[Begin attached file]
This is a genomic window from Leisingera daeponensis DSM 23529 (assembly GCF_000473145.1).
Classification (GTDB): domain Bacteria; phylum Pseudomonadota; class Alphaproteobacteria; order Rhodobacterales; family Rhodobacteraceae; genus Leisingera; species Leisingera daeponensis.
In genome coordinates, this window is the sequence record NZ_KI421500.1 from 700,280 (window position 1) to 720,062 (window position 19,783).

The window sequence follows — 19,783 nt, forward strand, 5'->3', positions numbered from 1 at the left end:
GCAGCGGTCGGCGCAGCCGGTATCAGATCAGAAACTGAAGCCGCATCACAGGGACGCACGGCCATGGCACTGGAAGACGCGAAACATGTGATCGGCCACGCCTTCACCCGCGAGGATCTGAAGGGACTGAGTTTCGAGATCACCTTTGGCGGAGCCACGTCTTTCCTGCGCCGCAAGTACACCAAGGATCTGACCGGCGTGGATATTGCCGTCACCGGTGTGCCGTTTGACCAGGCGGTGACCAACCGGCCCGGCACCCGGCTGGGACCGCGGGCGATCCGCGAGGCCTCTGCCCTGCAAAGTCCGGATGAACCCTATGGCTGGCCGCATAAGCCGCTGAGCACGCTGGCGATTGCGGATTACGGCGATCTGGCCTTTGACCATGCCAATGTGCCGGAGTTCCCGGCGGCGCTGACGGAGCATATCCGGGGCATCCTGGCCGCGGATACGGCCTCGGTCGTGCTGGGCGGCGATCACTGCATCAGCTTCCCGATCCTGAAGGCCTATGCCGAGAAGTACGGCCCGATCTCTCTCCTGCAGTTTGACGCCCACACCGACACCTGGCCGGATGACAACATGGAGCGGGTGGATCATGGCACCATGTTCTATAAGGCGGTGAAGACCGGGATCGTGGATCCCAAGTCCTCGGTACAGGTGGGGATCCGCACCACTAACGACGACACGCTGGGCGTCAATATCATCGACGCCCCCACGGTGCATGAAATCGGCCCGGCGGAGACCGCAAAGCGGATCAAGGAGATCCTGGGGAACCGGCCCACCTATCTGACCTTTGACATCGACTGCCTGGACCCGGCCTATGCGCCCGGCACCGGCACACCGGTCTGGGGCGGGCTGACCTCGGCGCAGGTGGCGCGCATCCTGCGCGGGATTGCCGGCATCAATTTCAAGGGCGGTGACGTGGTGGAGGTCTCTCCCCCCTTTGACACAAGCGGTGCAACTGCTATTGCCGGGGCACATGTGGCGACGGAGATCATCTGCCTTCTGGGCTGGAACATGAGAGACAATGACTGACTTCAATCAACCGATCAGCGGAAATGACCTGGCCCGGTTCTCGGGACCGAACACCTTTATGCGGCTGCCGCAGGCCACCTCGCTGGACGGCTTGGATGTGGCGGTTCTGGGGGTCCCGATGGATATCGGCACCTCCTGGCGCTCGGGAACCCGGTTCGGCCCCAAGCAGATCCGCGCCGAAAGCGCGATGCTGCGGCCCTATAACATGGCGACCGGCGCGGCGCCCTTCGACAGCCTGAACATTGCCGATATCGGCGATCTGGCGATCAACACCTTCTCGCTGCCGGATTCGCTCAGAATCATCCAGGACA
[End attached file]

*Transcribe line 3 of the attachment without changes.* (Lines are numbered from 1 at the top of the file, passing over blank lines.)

In genome coordinates, this window is the sequence record NZ_KI421500.1 from 700,280 (window position 1) to 720,062 (window position 19,783).